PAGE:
Review | Eleanor and Park by Rainbow Rowell

Eleanor and Park

Sophomores in 1986, Eleanor and Park is the story of two star-crossed misfits. Eleanor is an overweight red head who comes from a broken home, and Park is a Korean loner or sorts. Park unwillingly makes room for Eleanor (the new kid) to sit by him on the bus. Days and weeks pass without Eleanor and Park uttering a word to one another, but a school bus is a strange place and it isn’t too long before the two teens fall head over heels for each other.

Oh Eleanor and Park, overall you’ve got yourself a pretty great love story. Unfortunately, because of your ‘edgy’ content, I just can’t recommend you to all the wonderful people I like recommending books to; ESPECIALLY because you’re meant to be for teens and teens are about the last people on Earth that I want to read this book.

I was hearing SO much amazing buzz about this book that I bumped it in front of a handful of others I’ve been anxious to read. And though overall I didn’t like the book, I can understand some of the praise for it. It is well written. The characters seem real, believable, and likable/hate-able. I seriously LOVE Park’s character. A lot of the dialogue between Eleanor and Park is awesome and there were a handful of times that I was laughing out loud while reading it.

Eleanor and Park’s love story is sweet, sincere, and an eat-it-up “we were meant for each other” type story. I also thought the book dealt well with some heavy subjects: spouse/child abuse, bullying, crappy parents, drug use. I just really got hung up on the ‘edgy’ content.

I have never read a book with more swear words (maybe a tie with Catcher in the Rye?). And not just swear words, but the mother of all swear words. F, F, F. F this, F that, F you, F, F, F. Okay f-word, get over yourself in this book! We are talking 1980s, sophomore in high school. Maybe it would be more likely in today’s high schools, I over hear young people saying the f-word at the grocery store and library occasionally. But when I was in junior high… I never heard the f-word and in high school, rarely. I get that Eleanor has the worst step-dad ever that says the f-word, but I still don’t think that would have resulted in so many f-words from her. I’m probably just sheltered, so whatever, let’s move on to the next thing that bugged.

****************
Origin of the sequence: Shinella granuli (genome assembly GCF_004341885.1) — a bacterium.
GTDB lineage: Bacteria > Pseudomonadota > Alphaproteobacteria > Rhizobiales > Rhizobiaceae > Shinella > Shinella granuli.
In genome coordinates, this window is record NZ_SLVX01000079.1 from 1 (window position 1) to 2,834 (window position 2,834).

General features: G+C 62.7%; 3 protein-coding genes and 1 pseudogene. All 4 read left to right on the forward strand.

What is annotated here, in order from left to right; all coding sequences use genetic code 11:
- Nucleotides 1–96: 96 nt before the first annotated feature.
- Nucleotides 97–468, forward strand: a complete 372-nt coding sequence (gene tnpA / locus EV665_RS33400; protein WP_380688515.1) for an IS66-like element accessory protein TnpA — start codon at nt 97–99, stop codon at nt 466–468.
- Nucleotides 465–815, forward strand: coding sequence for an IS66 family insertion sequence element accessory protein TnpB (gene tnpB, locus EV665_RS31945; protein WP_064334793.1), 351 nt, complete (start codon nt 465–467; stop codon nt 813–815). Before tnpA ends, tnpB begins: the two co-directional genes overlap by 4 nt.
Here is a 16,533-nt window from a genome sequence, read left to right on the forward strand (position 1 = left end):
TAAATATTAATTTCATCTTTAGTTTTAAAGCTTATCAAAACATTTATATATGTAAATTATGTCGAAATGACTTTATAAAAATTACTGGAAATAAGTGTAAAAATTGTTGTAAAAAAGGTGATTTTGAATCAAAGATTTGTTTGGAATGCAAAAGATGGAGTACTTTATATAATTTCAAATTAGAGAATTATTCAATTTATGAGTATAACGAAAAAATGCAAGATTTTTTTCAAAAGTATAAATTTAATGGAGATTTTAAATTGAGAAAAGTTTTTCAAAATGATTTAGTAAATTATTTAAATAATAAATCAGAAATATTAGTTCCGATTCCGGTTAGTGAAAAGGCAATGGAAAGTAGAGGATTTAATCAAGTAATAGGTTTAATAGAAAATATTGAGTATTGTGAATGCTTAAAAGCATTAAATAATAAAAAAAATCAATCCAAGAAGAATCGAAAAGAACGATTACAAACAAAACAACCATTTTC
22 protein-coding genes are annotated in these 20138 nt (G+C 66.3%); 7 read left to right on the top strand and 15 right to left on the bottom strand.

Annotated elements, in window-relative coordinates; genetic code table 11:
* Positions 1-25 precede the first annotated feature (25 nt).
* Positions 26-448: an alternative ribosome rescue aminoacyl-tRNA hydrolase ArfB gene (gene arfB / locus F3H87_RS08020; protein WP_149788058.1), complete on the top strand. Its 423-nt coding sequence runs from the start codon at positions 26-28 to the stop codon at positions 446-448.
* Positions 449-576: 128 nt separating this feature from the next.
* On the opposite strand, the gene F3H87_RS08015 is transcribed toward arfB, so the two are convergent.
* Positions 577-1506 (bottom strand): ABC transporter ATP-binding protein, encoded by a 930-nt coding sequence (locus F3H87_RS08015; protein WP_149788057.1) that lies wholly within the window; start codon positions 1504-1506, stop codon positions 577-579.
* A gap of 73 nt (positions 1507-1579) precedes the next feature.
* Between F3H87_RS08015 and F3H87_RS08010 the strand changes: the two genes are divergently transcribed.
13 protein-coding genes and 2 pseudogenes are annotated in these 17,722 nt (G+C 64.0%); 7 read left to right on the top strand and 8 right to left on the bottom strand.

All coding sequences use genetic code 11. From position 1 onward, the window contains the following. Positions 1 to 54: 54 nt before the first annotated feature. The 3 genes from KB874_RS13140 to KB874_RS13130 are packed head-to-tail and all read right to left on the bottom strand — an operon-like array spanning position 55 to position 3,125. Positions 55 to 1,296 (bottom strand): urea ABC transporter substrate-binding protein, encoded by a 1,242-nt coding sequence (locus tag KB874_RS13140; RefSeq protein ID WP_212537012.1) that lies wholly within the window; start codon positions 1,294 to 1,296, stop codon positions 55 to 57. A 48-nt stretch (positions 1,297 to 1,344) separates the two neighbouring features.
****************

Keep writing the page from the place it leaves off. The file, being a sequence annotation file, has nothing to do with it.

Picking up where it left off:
Eleanor and Park majorly, majorly make out throughout this book. We are talking heavy, heavy petting. Like, everything but sex. I know, I know, teens do this kind of stuff (and I’m sheltered). But this book just glorifies it. If you want your teen thinking about how awesome it would be to have her boyfriend exploring all her privates, give your teen this book. I’ve never read a ‘bodice ripper’ book, so I couldn’t tell you how this compares to a romance novel, but I think this book is probably the closest I’ve ever gotten to one. (As I write this I’m asking myself why I didn’t set the book down midway because of all the ‘edgy’ content in it.)

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Overall Rating:  2 of 5 stars false

Parent’s guide:

  • Sex: teens kissing, heavy petting, teens thinking about sex, references to lusting after someone, heavy make-out scenes
  • Language: If you like the f-word, read this book. Other swear words including diety, crass sexual terms
  • Violence: references to spousal abuse, child abuse, bullying at school
  • Mature Themes: abuse, a teen needing to move out cause of it being unsafe in her home, bullying, drug/alcohol use

Comments

  1. I read a book similar to this and I felt the same way about A) Why is it a young adult book when it is so obviously NOT what young adults should be saying, doing, glorifying or thinking about and B) Why did I read the whole blasted thing instead of putting it down?!? Some of the topics were good topics to explore, but they should not have been explored by teens pretending to be adults. Why do we have to throw adult problems on kids? It’s almost like we can’t handle them as adults so we’ll pretend to deal with them vicariously through teenage characters because maybe by the time adult characters live them its too late? I don’t know. Too bad though because maybe the author has something important to say and it gets lost in “selling out” to being popular with teenagers and adults who still want to be teenagers.

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